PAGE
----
Antti-Social Network

Team members:

  • Martin Radev – Programmer
  • Nidia Obscura – Innovator/Analyst
  • Fiyinfoluwa  Soyoye – Programmer
  • Angel Gallegos – Programmer

Screenshot from 2016-03-29 12:55:13

Concept description:

We came up with a solution to solve the problem of youth distraction by specific social media sites. We looked at statistics on the usage of social media by young adults and  we discovered that people under the age of 30 use social media for up to 4 hours a day and teenagers use these media for an astounding 9 hours a day.

While this was disturbing enough, we realized that it wasn’t the main problem. The main problem was that 13-year-olds can check Facebook alone up to 100 times in a single day. This implied that youth check social media so often that they never really focus on a specific task such as studying or even having fun with their friends.

Our target was the youth who were getting so easily distracted and unfocused because of such destructive habits, including ourselves. Actually, the idea came up after talking about our own personal problems with the nowadays technology.

We aimed to solve the problem by creating an web app that could easily be installed on a web browser and track the usage of the most commonly abused social media. From our own personal experience, we knew that most people don’t realize that they use Facebook or Twitter as much as they do.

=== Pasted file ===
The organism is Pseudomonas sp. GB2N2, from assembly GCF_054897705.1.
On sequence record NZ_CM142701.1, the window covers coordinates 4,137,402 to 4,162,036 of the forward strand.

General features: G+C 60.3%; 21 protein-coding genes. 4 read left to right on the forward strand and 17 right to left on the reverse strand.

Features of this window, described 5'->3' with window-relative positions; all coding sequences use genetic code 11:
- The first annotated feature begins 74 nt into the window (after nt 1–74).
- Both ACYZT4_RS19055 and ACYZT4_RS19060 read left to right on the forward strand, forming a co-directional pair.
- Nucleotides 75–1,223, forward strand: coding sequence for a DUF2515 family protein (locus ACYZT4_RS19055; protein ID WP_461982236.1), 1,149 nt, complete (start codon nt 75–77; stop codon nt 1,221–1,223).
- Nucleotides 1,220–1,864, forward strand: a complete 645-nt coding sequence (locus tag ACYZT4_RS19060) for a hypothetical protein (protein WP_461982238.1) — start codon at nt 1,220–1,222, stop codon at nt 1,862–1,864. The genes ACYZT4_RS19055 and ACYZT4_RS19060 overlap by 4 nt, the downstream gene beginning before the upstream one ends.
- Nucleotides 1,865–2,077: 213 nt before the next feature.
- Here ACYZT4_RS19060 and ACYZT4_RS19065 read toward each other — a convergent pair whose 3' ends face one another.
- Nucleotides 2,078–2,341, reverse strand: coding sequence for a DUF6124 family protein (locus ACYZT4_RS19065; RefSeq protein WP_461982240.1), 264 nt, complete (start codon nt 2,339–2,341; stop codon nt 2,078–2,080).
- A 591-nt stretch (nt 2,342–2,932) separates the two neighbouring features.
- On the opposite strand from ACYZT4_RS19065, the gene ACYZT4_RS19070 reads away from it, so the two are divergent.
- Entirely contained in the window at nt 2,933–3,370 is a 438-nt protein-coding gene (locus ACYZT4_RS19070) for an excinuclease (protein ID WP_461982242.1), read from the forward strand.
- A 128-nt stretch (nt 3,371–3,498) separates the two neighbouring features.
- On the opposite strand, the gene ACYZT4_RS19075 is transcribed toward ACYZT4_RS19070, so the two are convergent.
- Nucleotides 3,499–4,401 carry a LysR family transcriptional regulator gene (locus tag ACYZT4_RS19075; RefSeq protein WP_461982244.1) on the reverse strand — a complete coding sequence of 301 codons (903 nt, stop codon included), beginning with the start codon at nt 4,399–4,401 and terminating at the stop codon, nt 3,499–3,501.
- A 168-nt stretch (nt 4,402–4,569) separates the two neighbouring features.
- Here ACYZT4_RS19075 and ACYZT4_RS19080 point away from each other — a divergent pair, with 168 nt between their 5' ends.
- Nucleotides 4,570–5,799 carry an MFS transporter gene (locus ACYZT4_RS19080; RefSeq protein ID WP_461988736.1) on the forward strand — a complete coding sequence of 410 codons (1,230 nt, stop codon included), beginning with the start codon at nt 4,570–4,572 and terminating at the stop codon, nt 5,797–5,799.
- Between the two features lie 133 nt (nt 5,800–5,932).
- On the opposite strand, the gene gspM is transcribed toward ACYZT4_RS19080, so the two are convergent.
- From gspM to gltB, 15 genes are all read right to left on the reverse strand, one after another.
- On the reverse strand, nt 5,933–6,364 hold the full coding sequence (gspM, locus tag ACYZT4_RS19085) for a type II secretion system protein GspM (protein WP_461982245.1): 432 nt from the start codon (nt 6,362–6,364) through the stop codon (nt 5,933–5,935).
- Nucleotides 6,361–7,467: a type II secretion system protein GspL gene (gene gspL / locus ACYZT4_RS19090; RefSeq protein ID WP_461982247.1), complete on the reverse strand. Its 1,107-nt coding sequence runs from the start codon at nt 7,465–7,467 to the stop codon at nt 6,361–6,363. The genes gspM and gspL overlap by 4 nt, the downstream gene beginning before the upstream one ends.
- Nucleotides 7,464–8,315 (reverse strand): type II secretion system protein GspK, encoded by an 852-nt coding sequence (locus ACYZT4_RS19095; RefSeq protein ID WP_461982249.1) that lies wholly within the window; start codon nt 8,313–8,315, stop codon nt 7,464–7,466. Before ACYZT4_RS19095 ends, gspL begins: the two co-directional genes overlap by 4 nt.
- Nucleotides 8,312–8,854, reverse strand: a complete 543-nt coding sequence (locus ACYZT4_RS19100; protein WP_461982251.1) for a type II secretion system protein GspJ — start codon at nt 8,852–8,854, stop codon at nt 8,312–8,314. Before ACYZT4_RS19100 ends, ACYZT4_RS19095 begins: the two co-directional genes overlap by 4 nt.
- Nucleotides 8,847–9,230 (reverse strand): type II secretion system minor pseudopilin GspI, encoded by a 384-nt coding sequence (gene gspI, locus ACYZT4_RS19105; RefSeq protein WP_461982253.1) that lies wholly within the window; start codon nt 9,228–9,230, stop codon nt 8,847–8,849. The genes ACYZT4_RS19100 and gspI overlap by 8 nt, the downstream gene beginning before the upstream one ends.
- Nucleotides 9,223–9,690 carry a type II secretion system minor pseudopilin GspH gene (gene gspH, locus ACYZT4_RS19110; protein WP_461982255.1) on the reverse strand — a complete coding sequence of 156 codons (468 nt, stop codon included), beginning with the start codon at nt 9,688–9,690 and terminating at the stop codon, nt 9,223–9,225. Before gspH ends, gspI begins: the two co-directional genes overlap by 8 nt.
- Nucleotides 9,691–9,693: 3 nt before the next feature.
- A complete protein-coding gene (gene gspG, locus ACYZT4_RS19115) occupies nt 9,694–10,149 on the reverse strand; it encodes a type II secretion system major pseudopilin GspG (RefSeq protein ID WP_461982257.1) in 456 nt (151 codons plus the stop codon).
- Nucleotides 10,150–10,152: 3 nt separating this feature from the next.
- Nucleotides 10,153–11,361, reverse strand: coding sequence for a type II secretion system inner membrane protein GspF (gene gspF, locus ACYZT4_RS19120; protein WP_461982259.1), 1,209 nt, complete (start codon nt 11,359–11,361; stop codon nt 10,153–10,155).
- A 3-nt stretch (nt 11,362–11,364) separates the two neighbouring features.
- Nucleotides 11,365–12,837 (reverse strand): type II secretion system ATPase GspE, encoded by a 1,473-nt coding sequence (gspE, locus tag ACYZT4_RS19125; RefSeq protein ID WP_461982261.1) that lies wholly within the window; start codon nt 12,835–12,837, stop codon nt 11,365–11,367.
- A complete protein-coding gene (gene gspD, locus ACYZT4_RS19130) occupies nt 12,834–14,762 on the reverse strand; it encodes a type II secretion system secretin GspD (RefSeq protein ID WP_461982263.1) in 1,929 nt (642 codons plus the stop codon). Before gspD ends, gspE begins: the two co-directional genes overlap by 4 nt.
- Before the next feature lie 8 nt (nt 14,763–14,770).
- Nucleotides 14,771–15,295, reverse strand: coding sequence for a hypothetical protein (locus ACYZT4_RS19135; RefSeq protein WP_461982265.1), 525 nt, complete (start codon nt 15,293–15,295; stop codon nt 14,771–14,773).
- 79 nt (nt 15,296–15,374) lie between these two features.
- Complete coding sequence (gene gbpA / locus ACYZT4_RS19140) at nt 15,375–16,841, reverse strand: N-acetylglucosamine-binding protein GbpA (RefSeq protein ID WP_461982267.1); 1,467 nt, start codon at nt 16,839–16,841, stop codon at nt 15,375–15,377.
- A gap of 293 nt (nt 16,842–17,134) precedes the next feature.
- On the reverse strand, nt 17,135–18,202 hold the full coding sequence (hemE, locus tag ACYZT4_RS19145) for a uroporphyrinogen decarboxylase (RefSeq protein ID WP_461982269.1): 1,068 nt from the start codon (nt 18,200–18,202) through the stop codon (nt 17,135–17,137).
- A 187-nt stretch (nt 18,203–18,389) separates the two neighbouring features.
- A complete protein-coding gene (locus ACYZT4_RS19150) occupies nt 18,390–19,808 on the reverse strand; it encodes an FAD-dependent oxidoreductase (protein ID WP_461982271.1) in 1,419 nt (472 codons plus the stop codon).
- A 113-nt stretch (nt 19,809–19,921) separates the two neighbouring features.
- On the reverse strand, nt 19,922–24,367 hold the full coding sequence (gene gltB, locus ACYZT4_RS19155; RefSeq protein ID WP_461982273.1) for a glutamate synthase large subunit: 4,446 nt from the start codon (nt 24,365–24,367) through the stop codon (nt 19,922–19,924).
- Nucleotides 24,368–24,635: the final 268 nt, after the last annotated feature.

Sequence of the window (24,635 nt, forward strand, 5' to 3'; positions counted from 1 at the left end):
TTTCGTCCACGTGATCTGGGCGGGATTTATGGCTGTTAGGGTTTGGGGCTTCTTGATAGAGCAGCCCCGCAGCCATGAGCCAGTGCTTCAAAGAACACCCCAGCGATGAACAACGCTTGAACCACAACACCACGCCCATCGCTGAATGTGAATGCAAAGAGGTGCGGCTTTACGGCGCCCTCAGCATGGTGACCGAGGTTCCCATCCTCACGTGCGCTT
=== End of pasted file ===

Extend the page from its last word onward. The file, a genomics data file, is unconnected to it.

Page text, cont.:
The special value of the app was that we didn’t try to limit people’s access and usage of social media. Instead, we provided them with concise and clear data on their personal usages. We believe that limiting people will only lead to them trying to beat our system and ultimately uninstalling the app. By simply providing them with helpful knowledge, they can take this knowledge and change their own habits, improve their lives and have more meaningful interactions with the world.

 

PrototypingScreenshot from 2016-03-29 12:55:45

Our prototype was a complete chrome app paired with a functioning server and a website that displayed personal usage data.

When designing our prototype, we came up with a use case called Antti. Antti is a 19-year-old boy who was having trouble getting good grades in his first year of university because he could not focus.